An estimated 2,500 motorcyclists braved brisk weather May 14-15 for the second annual Brewtown Rumble at the historic Pabst Brewery in Milwaukee, Wisconsin.
An estimated 2,500 motorcyclists braved brisk weather May 14-15 for the second annual Brewtown Rumble at the historic Pabst Brewery in Milwaukee, Wisconsin. The ride-in show featured classic bikes of all makes alongside bands, bratwurst and cold Blue Ribbon beer in a setting reminiscent of a Bavarian castle.
Although famously known as the hometown of Harley-Davidson motorcycles – and now Royal Enfield North America – the Milwaukee bike scene is as varied and inclusive as the field of this show. Hogs mixed with Hondas, and Triumph twins queued with Ducati Desmos. Rare marques like Moto Morini, Laverda and Greeves shared space with custom builds and the occasional hot rod.
The weekend’s events kicked off Saturday night with a pre-party held at the Harley-Davidson Museum in downtown Milwaukee. The industrial-themed campus regularly hosts bike gatherings at its two onsite restaurants, Motor and Café Racer.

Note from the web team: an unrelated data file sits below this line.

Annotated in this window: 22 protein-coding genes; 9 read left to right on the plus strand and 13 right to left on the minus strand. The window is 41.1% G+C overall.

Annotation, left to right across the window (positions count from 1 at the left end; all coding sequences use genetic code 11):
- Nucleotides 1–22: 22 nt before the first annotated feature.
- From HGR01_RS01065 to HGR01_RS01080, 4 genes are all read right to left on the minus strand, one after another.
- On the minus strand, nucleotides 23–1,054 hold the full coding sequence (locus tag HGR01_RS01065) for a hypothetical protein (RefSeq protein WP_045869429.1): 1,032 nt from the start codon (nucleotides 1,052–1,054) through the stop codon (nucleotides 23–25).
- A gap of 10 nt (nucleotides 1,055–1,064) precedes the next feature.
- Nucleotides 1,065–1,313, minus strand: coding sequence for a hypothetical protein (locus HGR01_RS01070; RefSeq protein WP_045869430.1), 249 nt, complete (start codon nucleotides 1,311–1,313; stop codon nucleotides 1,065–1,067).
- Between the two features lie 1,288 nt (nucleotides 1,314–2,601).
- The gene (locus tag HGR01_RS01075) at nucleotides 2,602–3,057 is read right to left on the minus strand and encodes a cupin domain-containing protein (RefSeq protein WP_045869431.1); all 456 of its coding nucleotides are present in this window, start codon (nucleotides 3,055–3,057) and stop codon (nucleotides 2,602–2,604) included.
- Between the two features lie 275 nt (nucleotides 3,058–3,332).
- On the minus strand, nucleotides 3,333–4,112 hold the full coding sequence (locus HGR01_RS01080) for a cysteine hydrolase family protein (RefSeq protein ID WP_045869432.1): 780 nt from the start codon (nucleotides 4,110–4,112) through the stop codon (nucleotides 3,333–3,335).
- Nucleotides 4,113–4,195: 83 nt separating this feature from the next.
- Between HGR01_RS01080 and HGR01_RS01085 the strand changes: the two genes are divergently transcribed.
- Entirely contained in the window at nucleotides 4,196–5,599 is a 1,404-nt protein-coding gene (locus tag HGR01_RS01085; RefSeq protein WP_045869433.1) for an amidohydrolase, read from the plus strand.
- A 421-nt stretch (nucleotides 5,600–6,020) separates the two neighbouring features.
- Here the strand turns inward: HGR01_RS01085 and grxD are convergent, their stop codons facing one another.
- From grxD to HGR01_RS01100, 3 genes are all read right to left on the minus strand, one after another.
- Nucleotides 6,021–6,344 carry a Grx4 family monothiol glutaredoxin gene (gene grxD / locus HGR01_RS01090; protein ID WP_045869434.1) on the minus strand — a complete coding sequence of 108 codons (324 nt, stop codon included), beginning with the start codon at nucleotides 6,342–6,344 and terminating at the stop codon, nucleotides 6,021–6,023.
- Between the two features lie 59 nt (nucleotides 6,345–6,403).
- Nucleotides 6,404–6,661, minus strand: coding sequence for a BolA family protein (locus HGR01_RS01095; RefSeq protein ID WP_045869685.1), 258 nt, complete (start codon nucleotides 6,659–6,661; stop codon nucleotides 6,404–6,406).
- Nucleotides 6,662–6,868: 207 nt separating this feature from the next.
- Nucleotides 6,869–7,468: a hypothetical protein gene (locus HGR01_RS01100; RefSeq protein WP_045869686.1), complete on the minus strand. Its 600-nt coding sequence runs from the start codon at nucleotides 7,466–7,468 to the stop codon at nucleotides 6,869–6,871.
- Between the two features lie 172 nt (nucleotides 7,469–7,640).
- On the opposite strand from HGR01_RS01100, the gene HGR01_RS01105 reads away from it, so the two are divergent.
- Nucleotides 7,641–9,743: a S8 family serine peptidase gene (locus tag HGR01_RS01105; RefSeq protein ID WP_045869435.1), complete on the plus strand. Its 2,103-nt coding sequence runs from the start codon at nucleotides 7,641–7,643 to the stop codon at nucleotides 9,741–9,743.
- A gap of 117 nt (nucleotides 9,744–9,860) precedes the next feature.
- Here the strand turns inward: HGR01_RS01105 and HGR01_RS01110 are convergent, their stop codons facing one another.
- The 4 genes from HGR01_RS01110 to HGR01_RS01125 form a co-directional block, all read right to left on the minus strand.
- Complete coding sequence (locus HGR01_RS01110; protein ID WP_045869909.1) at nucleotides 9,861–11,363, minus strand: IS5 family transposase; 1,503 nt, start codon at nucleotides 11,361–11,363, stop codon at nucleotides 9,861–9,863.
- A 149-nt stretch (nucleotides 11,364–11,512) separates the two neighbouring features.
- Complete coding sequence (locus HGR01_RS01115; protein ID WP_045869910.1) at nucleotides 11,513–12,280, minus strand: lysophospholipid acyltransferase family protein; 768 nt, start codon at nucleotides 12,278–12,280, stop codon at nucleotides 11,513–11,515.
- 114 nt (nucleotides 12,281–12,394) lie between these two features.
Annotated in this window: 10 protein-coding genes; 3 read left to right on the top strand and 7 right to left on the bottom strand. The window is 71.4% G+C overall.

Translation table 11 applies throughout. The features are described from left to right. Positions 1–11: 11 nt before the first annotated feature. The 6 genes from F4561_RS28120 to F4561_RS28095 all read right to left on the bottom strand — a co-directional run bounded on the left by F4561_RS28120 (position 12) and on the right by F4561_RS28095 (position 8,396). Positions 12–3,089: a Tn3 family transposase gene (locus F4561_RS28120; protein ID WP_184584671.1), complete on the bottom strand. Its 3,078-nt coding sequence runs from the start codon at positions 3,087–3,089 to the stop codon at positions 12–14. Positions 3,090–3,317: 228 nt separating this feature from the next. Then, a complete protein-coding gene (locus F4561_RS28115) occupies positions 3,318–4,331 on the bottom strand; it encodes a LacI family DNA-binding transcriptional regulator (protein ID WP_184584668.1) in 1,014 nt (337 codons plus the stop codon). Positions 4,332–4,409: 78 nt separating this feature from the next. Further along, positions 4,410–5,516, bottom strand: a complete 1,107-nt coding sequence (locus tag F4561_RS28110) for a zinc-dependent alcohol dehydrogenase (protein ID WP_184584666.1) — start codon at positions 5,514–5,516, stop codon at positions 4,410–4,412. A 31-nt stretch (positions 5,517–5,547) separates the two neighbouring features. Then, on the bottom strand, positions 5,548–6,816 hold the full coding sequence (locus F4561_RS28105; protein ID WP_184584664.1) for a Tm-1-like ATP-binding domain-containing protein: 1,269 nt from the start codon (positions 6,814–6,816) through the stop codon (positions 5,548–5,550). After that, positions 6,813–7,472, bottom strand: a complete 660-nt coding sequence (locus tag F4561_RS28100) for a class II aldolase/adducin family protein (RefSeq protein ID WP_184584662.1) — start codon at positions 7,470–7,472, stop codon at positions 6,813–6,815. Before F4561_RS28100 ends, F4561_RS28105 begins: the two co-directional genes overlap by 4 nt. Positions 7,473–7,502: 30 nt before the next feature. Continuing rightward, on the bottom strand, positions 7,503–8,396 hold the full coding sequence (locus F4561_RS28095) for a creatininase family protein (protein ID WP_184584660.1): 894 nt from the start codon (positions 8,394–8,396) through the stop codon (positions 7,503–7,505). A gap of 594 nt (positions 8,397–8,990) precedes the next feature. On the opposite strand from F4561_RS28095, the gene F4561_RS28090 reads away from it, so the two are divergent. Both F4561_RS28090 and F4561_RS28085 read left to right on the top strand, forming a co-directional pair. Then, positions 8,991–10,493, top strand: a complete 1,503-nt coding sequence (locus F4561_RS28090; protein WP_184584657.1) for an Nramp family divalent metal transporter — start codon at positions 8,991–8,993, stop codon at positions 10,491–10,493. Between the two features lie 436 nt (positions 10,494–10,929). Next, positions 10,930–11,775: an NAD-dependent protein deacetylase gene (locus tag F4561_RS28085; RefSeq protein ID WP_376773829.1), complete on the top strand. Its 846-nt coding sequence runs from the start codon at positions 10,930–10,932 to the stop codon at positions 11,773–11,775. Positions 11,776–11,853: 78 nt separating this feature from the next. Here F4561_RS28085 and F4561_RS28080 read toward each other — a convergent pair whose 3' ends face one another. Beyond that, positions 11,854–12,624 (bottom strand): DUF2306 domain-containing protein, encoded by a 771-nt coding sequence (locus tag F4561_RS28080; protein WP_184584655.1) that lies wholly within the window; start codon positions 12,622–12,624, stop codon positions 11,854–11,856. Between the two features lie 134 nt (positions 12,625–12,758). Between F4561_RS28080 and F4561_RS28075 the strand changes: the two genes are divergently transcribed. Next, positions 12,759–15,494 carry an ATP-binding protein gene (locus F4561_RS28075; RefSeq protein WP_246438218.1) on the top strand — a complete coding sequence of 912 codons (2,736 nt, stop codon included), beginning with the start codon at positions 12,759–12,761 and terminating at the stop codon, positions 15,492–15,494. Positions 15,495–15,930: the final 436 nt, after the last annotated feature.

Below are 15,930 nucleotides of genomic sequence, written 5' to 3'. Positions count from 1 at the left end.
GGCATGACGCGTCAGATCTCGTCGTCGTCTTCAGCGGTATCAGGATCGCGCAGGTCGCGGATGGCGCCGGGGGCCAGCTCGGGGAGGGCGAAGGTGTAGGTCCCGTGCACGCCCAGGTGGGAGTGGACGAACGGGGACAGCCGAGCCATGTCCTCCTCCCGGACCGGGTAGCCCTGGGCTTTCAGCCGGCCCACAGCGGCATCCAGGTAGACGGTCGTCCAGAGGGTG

Coinciding with the pre-party was The Mad Max Motorcycle Run, a rolling tribute to the post-apocalyptic cult movie franchise. More than 100 costumed riders braved 40-degree weather to ride to the museum. Those not up to the cold were welcome to hop aboard the group’s “War Bus” to the festivities. This same group also holds a mid-summer “Evel Knievel Run” which brings out hundreds of riders in white satin jumpsuits and capes on a day-long pub ride.
The former Pabst brewery, now an office park and entertainment zone, provided a historic backdrop for the vintage bikes. Vendor tents sold riding apparel and classic motorcycle parts. Onstage, rockabilly bands provided the soundtrack for the afternoon.
The judged show drew an eclectic mix of about 75 time-warp preservation bikes and custom builds, while the cobblestone side streets of the brewery provided an incredible array of cycles ridden in for the event.’’
Hagerty Insurance expanded its focus on the growing collector motorcycle scene by conducting its popular Youth Judging Program at the Rumble. The winning bike was a 1958 Triumph T100 owned by 18-year old Anthony “A.J.” Pozza, a senior at Mukwonago High School. Anthony has owned the Triumph for a couple of years and enjoys working on the bike with his dad, Steve.
All proceeds from the Brewtown Rumble go to fund Build, a Milwaukee-based mechanical mentoring program. In the program, area high school teams learn mechanical skills by building Honda CB175 race bikes and competing with them against other schools at the nearby Road America racecourse. It’s a novel way to bring experienced mentors in touch with high school kids over a shared love of motorcycles.
Photos by William Hall